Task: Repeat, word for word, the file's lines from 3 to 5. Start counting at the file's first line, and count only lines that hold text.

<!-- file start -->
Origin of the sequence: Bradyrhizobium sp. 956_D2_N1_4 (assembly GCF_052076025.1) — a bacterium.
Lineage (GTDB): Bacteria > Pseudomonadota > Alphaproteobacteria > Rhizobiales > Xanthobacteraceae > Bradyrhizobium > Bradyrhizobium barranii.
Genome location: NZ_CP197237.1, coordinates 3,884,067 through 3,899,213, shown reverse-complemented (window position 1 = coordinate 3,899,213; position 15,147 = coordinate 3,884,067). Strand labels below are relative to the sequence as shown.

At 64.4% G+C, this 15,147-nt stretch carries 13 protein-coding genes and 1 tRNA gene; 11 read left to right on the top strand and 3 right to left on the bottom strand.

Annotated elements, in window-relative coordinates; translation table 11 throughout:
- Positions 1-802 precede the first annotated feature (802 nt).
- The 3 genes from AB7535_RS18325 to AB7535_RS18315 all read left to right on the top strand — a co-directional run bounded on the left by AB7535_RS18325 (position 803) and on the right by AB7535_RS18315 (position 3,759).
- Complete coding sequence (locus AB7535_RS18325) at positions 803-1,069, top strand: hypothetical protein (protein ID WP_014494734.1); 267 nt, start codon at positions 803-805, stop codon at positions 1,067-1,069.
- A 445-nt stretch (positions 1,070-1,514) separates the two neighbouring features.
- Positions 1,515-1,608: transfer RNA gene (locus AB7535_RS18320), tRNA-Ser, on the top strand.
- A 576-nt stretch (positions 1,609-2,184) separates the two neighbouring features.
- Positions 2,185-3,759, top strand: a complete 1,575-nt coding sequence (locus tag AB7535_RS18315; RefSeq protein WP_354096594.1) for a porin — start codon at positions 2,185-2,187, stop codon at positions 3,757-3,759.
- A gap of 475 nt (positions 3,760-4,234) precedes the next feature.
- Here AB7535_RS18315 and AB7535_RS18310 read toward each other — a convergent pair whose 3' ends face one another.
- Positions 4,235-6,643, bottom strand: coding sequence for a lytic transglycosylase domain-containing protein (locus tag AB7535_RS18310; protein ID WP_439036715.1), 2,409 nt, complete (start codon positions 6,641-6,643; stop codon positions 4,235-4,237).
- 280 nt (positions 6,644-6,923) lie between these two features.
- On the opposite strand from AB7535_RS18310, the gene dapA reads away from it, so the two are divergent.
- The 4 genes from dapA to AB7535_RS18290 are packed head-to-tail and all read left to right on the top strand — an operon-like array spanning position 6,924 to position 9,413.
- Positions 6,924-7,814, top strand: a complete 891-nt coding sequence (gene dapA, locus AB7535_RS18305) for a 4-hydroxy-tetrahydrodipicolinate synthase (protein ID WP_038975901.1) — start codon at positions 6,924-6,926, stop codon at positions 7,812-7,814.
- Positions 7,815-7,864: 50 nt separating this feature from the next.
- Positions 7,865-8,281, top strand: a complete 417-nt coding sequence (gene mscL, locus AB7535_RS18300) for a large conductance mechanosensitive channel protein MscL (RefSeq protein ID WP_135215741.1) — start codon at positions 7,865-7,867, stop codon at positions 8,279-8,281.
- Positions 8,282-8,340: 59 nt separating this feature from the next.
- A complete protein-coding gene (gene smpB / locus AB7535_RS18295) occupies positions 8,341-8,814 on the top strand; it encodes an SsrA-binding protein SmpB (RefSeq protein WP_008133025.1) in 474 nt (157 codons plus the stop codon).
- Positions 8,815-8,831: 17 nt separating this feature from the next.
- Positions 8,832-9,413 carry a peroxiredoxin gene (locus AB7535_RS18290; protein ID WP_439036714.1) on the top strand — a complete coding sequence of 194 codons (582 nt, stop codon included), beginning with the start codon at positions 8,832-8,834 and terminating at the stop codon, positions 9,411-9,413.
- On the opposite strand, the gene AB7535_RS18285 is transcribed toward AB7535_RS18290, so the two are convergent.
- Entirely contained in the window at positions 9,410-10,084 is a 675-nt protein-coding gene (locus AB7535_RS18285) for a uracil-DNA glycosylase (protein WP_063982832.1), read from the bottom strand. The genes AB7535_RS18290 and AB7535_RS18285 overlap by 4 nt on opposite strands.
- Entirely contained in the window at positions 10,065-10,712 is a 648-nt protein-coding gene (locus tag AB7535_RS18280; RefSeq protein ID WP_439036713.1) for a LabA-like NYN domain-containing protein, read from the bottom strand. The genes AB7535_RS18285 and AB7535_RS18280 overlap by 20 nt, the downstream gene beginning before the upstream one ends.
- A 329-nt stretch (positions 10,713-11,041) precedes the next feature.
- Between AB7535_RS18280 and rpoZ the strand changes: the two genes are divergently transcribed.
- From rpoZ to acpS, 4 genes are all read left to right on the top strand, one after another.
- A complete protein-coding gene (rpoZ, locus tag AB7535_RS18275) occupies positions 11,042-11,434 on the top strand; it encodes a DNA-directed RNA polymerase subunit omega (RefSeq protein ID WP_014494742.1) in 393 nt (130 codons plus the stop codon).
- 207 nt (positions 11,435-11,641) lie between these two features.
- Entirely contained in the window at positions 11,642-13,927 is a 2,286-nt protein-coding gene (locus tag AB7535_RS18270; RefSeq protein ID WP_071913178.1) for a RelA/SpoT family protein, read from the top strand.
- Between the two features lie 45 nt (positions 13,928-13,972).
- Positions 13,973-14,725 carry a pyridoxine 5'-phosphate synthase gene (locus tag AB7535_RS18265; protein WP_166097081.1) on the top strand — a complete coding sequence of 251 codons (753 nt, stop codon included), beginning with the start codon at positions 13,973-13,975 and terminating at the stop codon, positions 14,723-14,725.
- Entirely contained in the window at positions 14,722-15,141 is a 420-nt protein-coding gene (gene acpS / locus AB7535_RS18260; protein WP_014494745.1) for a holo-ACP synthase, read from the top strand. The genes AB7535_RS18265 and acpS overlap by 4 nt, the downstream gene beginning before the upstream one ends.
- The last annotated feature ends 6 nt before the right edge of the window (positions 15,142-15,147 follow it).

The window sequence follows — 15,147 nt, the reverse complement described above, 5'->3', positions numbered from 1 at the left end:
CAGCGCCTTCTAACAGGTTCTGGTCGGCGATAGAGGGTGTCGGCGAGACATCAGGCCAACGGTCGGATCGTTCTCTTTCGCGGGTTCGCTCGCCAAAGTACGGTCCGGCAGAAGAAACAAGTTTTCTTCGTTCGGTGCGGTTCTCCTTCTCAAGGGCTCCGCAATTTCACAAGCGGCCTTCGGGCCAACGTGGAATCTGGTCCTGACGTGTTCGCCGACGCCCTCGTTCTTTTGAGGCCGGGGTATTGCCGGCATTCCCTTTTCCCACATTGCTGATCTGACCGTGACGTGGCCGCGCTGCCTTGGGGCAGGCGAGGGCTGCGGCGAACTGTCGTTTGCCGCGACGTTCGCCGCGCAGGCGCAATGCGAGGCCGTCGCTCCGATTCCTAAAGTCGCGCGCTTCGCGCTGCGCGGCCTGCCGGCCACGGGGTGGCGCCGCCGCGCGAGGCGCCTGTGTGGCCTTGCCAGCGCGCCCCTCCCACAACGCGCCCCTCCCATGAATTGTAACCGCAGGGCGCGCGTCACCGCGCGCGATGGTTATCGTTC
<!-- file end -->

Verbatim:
Genome location: NZ_CP197237.1, coordinates 3,884,067 through 3,899,213, shown reverse-complemented (window position 1 = coordinate 3,899,213; position 15,147 = coordinate 3,884,067). Strand labels below are relative to the sequence as shown.

At 64.4% G+C, this 15,147-nt stretch carries 13 protein-coding genes and 1 tRNA gene; 11 read left to right on the top strand and 3 right to left on the bottom strand.

Annotated elements, in window-relative coordinates; translation table 11 throughout: